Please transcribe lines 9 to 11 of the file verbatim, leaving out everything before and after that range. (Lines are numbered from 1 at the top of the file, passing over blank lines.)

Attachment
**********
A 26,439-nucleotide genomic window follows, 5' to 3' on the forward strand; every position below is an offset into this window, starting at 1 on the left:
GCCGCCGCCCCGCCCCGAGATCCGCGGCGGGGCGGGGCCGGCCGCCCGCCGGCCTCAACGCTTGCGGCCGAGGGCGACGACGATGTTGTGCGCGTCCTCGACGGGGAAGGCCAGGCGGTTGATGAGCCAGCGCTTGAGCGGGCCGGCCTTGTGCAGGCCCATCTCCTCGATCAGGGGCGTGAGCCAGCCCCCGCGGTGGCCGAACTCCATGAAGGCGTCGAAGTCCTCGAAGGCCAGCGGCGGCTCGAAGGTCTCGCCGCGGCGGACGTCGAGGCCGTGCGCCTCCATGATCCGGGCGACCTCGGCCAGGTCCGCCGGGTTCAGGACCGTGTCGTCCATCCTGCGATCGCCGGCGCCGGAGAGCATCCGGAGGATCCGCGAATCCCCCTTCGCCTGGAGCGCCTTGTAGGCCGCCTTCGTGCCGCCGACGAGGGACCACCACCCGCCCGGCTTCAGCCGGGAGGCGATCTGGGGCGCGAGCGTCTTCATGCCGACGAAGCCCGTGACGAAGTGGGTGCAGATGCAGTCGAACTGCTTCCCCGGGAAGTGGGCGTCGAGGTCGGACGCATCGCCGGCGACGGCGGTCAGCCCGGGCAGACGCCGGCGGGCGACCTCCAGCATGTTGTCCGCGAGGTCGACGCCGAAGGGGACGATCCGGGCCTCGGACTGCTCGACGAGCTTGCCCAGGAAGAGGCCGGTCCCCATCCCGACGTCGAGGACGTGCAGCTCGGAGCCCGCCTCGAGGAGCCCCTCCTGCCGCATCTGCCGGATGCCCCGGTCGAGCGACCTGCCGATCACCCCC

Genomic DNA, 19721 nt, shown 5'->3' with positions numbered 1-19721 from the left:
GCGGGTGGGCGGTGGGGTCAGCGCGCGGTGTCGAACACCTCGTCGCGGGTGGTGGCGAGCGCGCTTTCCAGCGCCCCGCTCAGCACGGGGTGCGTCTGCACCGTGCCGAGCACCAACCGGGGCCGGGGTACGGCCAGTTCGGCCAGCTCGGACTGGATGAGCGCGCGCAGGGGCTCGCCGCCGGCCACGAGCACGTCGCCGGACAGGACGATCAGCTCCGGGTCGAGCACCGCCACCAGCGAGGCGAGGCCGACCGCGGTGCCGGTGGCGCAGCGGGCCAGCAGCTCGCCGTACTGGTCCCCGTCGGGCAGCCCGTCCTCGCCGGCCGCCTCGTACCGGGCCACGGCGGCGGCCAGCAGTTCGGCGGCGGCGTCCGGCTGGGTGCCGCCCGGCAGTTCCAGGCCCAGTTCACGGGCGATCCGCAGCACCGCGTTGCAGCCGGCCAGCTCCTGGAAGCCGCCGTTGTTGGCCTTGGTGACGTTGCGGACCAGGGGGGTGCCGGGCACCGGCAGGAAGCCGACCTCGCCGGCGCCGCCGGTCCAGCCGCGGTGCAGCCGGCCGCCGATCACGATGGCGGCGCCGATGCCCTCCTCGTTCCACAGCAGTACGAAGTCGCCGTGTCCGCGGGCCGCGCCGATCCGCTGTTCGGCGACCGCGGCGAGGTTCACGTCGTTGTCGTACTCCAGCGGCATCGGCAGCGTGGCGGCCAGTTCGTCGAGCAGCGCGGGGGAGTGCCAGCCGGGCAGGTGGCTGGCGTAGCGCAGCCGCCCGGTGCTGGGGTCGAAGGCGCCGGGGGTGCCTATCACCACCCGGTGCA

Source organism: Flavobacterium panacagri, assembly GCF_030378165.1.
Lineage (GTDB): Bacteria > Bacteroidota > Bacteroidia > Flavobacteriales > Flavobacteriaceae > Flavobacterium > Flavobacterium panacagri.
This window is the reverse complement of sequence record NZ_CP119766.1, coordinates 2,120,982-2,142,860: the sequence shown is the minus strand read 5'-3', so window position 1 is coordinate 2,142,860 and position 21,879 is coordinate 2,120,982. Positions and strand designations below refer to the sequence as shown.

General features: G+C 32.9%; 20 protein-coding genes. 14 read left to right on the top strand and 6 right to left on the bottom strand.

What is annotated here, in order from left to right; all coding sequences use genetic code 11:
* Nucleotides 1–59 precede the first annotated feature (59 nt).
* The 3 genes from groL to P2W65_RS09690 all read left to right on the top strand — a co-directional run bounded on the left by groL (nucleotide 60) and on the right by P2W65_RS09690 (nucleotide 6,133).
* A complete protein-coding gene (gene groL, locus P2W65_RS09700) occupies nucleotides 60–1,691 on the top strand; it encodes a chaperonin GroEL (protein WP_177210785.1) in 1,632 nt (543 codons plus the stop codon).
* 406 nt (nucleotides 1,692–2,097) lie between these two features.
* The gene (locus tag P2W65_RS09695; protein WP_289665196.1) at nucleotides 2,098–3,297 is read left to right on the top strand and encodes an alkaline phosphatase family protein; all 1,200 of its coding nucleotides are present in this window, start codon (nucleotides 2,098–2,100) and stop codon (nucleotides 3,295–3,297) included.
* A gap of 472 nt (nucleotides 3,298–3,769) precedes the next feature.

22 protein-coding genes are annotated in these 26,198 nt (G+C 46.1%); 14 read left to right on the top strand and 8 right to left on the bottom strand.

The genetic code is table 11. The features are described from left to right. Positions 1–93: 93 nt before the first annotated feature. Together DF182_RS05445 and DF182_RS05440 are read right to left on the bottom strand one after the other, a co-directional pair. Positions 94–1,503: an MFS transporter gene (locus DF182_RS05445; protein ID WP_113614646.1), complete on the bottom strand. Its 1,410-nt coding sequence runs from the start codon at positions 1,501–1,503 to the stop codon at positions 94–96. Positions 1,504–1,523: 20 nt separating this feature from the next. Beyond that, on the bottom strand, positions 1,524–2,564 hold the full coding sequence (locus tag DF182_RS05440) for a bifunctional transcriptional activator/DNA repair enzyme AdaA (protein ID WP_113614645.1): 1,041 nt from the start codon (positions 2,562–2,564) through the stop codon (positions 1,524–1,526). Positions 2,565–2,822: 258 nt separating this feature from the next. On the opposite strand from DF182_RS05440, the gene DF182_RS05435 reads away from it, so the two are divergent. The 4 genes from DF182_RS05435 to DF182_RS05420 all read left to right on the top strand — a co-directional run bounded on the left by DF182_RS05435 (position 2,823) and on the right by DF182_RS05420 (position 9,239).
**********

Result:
What is annotated here, in order from left to right; all coding sequences use genetic code 11:
* Nucleotides 1–59 precede the first annotated feature (59 nt).
* The 3 genes from groL to P2W65_RS09690 all read left to right on the top strand — a co-directional run bounded on the left by groL (nucleotide 60) and on the right by P2W65_RS09690 (nucleotide 6,133).